Opel Manta: Crock or Classic?

Afternoon all, welcome back to my kitchen table, and to another episode of Crock or Classic, in which I look at previously overlooked cars that have the potential to be classics, or crocks, very soon. And in this episode, we’re going to be taking a look at the car that in my opinion, was the catalyst for the executive 80s coupe, the Opel Manta B2. When the first Opel Manta hit showrooms in 1970, it was met with harsh opposition from Opel’s middle-class, conservative market, and as a result it sold so poorly that Opel considered stopping production in 1973. However, by the dawn of the 1980s the social demographic had changed. The executive world was no longer full of stuffy, middle-aged white collar workers. There was now a new generation of young, high-flying executives, and they didn’t want a boring saloon or hatchback. They wanted a bit of fun, a sporty car with executive sensibilities. And the Opel Manta was just the car for the job.

The Opel Manta B2 (which is the car I drove recently) was released in 1982, replacing the rather dated looking Manta B, which looked like a Dolomite Sprint that had been at the pies, and sporting a wheezy little 1.2 litre engine. However, the Manta B2 came with a fiery 2 litre OHC unit, which combined with an optional fuel injection kit, brought the horsepower up from 108 on the old model to 123 bhp. The car also gained a racy new exterior, with more streamlined bodywork, a spoiler, and a more aggressive front end.

I had the pleasure of driving a genuine 1983 Manta, which had been restored to perfection by a friend. So on Tuesday, we went for a blast around some country roads. And that is where the Manta really comes into its own. The 5-speed transmission seems to read your mind, as the second your fingers reach for the gearstick, it responds immediately and changes gear without any lag whatsoever. The front end, while it isn’t twitchy or overly responsive, pulls around corners well and leaves very little oversteer, a good thing were you to take this car on a track day or circuit racing. The engine pulls well, unfortunately there are some throttle response issues. If you were to buy one of these, make sure to replace the throttle linkage, as it was an annoying problem when tackling tight bends.

One of the reasons why I like this car is because it instills a great sense of pride into the owner. Here’s an example; you drive to work one morning in your Manta. As you leave it in the car park alongside the gaggle of Cavaliers and dreary Sierras, you take a look back over your shoulder at your car, admiring it before you go inside. Once in work, you look out of the window regularly to appreciate your motor and make sure it hasn’t been vandalised or stolen. Once work has finished you drive home and just before you go back inside your house, you take another look back, immensley proud of your car. The particular Manta I drove didn’t even belong to me and I still found myself stealing glances back at it as we walked into the supermarket, just proud of the fact that I was the passenger in such a desirable car. It’s set apart from the other boring cars due to the fact that it looks racy and sporting and sleek.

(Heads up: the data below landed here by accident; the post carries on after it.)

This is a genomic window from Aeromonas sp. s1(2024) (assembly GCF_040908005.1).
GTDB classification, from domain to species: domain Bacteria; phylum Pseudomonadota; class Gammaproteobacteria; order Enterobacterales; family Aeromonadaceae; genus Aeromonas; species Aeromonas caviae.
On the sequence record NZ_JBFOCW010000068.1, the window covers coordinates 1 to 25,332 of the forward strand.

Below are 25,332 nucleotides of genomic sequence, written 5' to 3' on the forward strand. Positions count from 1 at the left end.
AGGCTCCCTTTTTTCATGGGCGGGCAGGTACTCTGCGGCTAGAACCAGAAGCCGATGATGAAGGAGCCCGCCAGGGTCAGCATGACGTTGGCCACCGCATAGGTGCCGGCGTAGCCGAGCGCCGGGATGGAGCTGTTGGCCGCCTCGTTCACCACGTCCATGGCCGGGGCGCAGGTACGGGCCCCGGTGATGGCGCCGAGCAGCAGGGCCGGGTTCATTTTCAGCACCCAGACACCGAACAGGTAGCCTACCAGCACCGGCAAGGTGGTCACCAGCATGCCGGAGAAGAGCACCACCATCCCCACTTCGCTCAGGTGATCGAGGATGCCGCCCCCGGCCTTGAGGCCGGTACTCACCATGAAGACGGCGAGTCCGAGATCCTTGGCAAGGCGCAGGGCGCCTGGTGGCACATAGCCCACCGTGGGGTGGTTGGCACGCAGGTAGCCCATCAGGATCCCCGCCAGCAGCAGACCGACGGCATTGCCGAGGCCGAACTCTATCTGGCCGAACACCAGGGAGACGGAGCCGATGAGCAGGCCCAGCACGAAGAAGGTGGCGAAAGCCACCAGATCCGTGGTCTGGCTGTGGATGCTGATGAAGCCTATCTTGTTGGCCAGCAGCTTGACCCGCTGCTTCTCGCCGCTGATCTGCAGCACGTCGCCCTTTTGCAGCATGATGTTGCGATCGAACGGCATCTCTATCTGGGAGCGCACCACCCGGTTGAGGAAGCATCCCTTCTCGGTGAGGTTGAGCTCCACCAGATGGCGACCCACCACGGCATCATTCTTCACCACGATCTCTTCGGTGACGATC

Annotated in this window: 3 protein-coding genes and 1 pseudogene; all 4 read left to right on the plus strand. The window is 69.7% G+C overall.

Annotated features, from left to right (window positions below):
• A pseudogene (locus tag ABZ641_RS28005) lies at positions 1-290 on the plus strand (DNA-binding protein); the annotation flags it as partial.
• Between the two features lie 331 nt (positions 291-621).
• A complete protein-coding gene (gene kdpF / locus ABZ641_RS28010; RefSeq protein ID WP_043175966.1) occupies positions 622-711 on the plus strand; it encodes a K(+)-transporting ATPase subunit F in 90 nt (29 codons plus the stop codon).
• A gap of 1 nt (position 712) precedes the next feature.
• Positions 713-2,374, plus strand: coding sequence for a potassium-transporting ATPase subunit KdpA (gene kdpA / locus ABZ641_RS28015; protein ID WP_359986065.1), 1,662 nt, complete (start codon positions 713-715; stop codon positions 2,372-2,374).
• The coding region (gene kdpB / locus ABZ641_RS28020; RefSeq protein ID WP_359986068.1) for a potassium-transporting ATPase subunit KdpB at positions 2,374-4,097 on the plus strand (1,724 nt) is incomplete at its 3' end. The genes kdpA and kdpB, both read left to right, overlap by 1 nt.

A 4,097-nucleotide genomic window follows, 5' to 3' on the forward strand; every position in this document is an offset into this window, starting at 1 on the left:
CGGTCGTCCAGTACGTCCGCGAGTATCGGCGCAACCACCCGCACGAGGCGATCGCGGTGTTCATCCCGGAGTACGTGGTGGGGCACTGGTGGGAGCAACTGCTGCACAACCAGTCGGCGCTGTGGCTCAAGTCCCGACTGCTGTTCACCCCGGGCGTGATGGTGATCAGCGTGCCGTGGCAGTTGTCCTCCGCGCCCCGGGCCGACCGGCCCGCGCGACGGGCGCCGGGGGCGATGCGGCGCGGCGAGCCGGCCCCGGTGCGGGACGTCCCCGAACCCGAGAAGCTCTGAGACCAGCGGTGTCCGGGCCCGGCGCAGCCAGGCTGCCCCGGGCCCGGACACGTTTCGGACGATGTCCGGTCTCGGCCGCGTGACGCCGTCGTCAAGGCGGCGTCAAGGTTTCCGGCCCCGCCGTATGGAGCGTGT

Yet it blends seamlessly into a city environment. The looks are aggressive yet understated, which made it such a hit with young executive types. Honestly, this is a great looking car. This car was made at a time when understanding of aerodynamics and streamlining, and this was a transitional car, built between the times of square, slab-sided sensible cars and streamlined, aerodynamic cars. And it shows, but the slightly boxy bodywork gives a high posture while still looking sleek and streamlined. This all put together gives the car a look of understated aggression, like a sleeping black mamba. It could just be another executive coupe but there are subtle hints to tell you you’re dealing with something rather different, for example the small spoiler at the back and the protruding front lip.

My final thoughts on this car are this: get this while it’s still relatively unknown. This car is agile, quick, reliable, but most of all it is uber-cool, which is what makes it an instant classic in my opinion. However, prices are beginning to rise for cars of this age, so I advise picking one up as quickly as possible (the cheapest one I found online goes for a modest £6,300 but prices are rising), but all in all, this is a definite classic.

Thanks so much for reading guys, I really appreciate the support. I’ve expanded my account over to DriveTribe so if you wouldn’t mind checking me out there, that would be great. Stay tuned for the next article, and I’ll see you guys soon!



Rotary Fanboy

I always liked the 70s manta more, this one looks a bit weird to me.

08/16/2019 - 08:01 |
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Well I have to say I found the 70s Manta a bit too frog-eyed and boxy, but we’re all entitled to our opinion

08/16/2019 - 08:11 |
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“unfortunately there are some throttle response issues. If you were to buy one of these, make sure to replace the throttle linkage, as it was an annoying problem when tackling tight bends.”

You don’t directly say it but the throttle tends to stick when cornering hard?

08/16/2019 - 15:18 |
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Certainly in the Manta I drove, the throttle would stick when going around a tight bend. I don’t know if it’s a problem on all of them or just an exclusive one.

08/16/2019 - 16:31 |
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I like the manta 400’s

10/26/2019 - 13:50 |
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